Today’s Top Story

Study Evaluates Operatively Treated Lateral Process of the Talus Fractures

A retrospective study published online in BMC Musculoskeletal Disorders analyzed patient-reported outcome measures in surgically treated fractures to the lateral process of the talus (LPTF). A total of 22 patients (mean age, 32 years) were treated surgically for LPTF and had at least one year of follow-up. Most patients (73 percent) had a Hawkins type 1 fracture, while 23 percent had a type 2 fracture and only one patient had a type 3 fracture. Overall, 82 percent of patients suffered concomitant injuries, and 9 percent had minor surgical side infections. Half of patients developed symptomatic subtalar osteoarthritis (OA). The overall mean visual analog scale foot and ankle (VAS-FA) score was 77, and the mean Karlsson Score was 72. Post-traumatic subtalar OA was predictive of poorer VAS-FA and Karlsson Score.

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Other News

Study Tracks Curve Progression in AIS Patients after Sanders Stage 7

A retrospective review published in the June 7 issue of the Journal of Pediatric Orthopaedics found that female adolescent idiopathic scoliosis (AIS) patients with a curve > 40 degrees after Sanders Stage 7 (SS7) may be more likely to need surgery. The study group comprised AIS patients treated between May 2008 and May 2018 at a single institution who had SS7 as demonstrated by a hand radiograph and spine radiograph measuring < 50 degrees. Among the 89 patients included in the review, the average main curve magnitude was 33 degrees at SS7 and 38 degrees at two-year follow-up. About half of patients (n = 45, 51 percent) progressed ≥ 5 degrees, and just under a fifth (n = 17, 19 percent) progressed ≥ 10 degrees. Curves < 40 degrees at SS7 were observed in 70 patients, and after two years, 22 (31 percent) progressed to > 40 degrees. At follow-up, 11 patients (12 percent) underwent surgery or progressed to > 50 degrees. An association was observed between a 39.5 degrees curvature at SS7 and progression to > 50 degrees or surgery.

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Study Finds No Association Between Ibuprofen Use and Colles Fracture Healing

A randomized, controlled trial published online in Injury found that ibuprofen does not impact bone healing in Colles fracture. Between June 2012 and June 2015, 95 patients (median age, 65 years) underwent external fixation for a displaced Colles fracture; 83 patients completed one-year follow-up. Patients were stratified into three groups: ibuprofen 600 mg three times a day for seven days; ibuprofen 600 mg three times a day for three days, followed by four days of placebo; and placebo for seven days. If needed, patients could take tramadol 50 mg. Radiological migration and pain scores did not largely differ between the treatment groups, and ibuprofen use had no effect on range of motion. The ibuprofen group had lower use of tramadol compared to the placebo group, and the complication rate was higher in the seven-day ibuprofen group compared to the placebo group. All patients saw improvements in Disabilities of the Arm, Shoulder and Hand score and wrist motion.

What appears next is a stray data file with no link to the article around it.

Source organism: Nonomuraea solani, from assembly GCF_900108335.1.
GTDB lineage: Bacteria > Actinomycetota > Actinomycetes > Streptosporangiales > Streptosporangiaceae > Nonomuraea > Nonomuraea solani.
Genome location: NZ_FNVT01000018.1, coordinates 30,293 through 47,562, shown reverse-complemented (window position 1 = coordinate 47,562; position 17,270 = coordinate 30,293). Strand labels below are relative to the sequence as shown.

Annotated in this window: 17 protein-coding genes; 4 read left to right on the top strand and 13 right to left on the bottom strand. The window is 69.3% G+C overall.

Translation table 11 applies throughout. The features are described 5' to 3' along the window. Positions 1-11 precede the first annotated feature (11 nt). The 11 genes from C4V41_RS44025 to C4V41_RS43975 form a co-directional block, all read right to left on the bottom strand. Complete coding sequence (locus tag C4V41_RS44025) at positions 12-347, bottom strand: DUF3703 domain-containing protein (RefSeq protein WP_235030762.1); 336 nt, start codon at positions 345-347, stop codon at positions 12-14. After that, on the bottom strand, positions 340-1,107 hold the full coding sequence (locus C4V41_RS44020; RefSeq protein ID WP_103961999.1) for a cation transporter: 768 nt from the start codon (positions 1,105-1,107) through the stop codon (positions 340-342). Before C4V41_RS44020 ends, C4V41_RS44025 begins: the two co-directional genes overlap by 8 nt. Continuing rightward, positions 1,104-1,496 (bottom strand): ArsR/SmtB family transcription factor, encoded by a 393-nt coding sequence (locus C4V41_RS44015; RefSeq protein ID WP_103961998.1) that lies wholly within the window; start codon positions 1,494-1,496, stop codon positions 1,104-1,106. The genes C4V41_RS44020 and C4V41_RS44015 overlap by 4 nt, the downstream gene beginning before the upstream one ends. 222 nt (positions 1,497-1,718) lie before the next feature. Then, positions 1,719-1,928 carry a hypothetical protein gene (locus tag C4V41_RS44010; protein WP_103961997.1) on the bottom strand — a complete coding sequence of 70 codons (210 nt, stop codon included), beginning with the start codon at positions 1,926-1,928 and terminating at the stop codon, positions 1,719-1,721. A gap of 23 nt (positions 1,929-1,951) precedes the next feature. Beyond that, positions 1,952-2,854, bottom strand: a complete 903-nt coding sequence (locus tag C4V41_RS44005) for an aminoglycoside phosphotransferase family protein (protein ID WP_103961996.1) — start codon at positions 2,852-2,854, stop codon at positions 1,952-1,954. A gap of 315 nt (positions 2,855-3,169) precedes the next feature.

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Study Assesses Correlation Between Neck and Post-concussion Symptoms

A prospective case series published online in the Journal of Orthopaedic & Sports Physical Therapy found a correlation between neck injury and post-concussion symptoms. A total of 20 patients who were a mean 7.5 weeks post-concussion but had persistent symptoms were evaluated by two multidisciplinary concussion service providers. The clinicians determined that 90 percent of patients had a neck problem that was related to their current symptoms. The mean moderate-severe neck disability index score was 33.4, and most patients (85 percent) experienced frequent neck pain.

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Stem Cell Giant Pushes Companies to Include Stem Cell Therapy in Health Care Plans

Regenexx, one of the country’s dominant stem cell companies, has persuaded more than 100 employers in the United States to add its services to their health care plans. According to Regenexx, its services are significantly more affordable than surgical treatment options and can replace 70 percent of orthopaedic surgeries, a claim orthopaedic surgeon and researcher Freddie H Fu, MD, called “silly.” Other researchers along with insurance companies have criticized the use of stem cells as a replacement for surgery, citing lack of evidence for efficacy and wide variation in product.

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AAOS Now

Orthopaedic Hand Surgeon Turned State Senator Talks Politics

Douglas W. Lundy, MD, MBA, sat down for an interview with Georgia state Senator D. Kay Kirkpatrick, MD. Dr. Kirkpatrick provides insights on how and why a successful orthopaedic surgeon would leave the familiarity of medicine and enter the world of public service and politics.

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Your AAOS

Follow the Office of Government Relations on Twitter

Looking for AAOS Advocacy updates on Twitter? Follow the Office of Government Relations (@AAOSAdvocacy) for timely news and information. The Association arm of the Academy identifies, analyzes, and directs all health policy activities and initiatives to position the AAOS as the trusted leaders in advancing musculoskeletal health. Members are encouraged to follow this handle and engage with tweets to help promote the viewpoint of the orthopaedic community.

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